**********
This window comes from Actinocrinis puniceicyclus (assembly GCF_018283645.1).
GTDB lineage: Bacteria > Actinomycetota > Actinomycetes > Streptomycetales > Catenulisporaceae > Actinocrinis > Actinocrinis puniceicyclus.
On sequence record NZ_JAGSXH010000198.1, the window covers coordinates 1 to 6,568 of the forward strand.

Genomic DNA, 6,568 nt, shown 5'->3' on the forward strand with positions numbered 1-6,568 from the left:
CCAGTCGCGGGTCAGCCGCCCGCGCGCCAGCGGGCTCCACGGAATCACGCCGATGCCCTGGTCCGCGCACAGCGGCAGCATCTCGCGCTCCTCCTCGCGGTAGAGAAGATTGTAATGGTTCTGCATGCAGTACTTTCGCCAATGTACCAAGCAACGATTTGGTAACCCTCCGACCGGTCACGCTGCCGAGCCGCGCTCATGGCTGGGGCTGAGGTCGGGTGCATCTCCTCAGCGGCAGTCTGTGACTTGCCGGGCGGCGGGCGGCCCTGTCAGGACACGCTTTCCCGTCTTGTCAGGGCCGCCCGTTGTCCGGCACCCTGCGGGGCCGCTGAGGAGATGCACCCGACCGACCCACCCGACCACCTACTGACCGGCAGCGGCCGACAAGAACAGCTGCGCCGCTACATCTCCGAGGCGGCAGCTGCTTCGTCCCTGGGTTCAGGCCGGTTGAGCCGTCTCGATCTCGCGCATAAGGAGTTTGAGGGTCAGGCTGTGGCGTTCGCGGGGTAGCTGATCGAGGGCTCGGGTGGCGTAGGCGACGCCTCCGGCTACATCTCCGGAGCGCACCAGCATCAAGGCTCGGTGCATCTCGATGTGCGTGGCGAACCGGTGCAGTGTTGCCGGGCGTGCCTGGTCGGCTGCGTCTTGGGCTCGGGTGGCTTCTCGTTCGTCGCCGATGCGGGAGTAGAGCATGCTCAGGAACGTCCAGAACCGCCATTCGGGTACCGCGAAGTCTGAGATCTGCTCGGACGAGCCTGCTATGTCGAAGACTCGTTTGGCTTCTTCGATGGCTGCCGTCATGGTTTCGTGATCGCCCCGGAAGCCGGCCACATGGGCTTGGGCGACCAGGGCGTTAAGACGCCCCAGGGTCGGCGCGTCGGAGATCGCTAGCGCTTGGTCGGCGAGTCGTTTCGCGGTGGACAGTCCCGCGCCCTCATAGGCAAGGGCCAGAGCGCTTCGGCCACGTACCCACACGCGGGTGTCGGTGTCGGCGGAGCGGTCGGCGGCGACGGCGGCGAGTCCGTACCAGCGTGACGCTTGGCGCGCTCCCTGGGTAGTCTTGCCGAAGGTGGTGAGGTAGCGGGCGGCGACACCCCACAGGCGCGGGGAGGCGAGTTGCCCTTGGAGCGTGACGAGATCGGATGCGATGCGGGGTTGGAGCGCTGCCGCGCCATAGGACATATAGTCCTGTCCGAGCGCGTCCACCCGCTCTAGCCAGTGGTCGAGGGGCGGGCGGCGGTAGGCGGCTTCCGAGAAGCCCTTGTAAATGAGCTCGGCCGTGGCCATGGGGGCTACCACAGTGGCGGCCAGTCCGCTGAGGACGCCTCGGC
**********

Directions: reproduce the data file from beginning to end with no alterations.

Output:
This window comes from Actinocrinis puniceicyclus (assembly GCF_018283645.1).
GTDB lineage: Bacteria > Actinomycetota > Actinomycetes > Streptomycetales > Catenulisporaceae > Actinocrinis > Actinocrinis puniceicyclus.
On sequence record NZ_JAGSXH010000198.1, the window covers coordinates 1 to 6,568 of the forward strand.

Genomic DNA, 6,568 nt, shown 5'->3' on the forward strand with positions numbered 1-6,568 from the left:
CCAGTCGCGGGTCAGCCGCCCGCGCGCCAGCGGGCTCCACGGAATCACGCCGATGCCCTGGTCCGCGCACAGCGGCAGCATCTCGCGCTCCTCCTCGCGGTAGAGAAGATTGTAATGGTTCTGCATGCAGTACTTTCGCCAATGTACCAAGCAACGATTTGGTAACCCTCCGACCGGTCACGCTGCCGAGCCGCGCTCATGGCTGGGGCTGAGGTCGGGTGCATCTCCTCAGCGGCAGTCTGTGACTTGCCGGGCGGCGGGCGGCCCTGTCAGGACACGCTTTCCCGTCTTGTCAGGGCCGCCCGTTGTCCGGCACCCTGCGGGGCCGCTGAGGAGATGCACCCGACCGACCCACCCGACCACCTACTGACCGGCAGCGGCCGACAAGAACAGCTGCGCCGCTACATCTCCGAGGCGGCAGCTGCTTCGTCCCTGGGTTCAGGCCGGTTGAGCCGTCTCGATCTCGCGCATAAGGAGTTTGAGGGTCAGGCTGTGGCGTTCGCGGGGTAGCTGATCGAGGGCTCGGGTGGCGTAGGCGACGCCTCCGGCTACATCTCCGGAGCGCACCAGCATCAAGGCTCGGTGCATCTCGATGTGCGTGGCGAACCGGTGCAGTGTTGCCGGGCGTGCCTGGTCGGCTGCGTCTTGGGCTCGGGTGGCTTCTCGTTCGTCGCCGATGCGGGAGTAGAGCATGCTCAGGAACGTCCAGAACCGCCATTCGGGTACCGCGAAGTCTGAGATCTGCTCGGACGAGCCTGCTATGTCGAAGACTCGTTTGGCTTCTTCGATGGCTGCCGTCATGGTTTCGTGATCGCCCCGGAAGCCGGCCACATGGGCTTGGGCGACCAGGGCGTTAAGACGCCCCAGGGTCGGCGCGTCGGAGATCGCTAGCGCTTGGTCGGCGAGTCGTTTCGCGGTGGACAGTCCCGCGCCCTCATAGGCAAGGGCCAGAGCGCTTCGGCCACGTACCCACACGCGGGTGTCGGTGTCGGCGGAGCGGTCGGCGGCGACGGCGGCGAGTCCGTACCAGCGTGACGCTTGGCGCGCTCCCTGGGTAGTCTTGCCGAAGGTGGTGAGGTAGCGGGCGGCGACACCCCACAGGCGCGGGGAGGCGAGTTGCCCTTGGAGCGTGACGAGATCGGATGCGATGCGGGGTTGGAGCGCTGCCGCGCCATAGGACATATAGTCCTGTCCGAGCGCGTCCACCCGCTCTAGCCAGTGGTCGAGGGGCGGGCGGCGGTAGGCGGCTTCCGAGAAGCCCTTGTAAATGAGCTCGGCCGTGGCCATGGGGGCTACCACAGTGGCGGCCAGTCCGCTGAGGACGCCTCGGC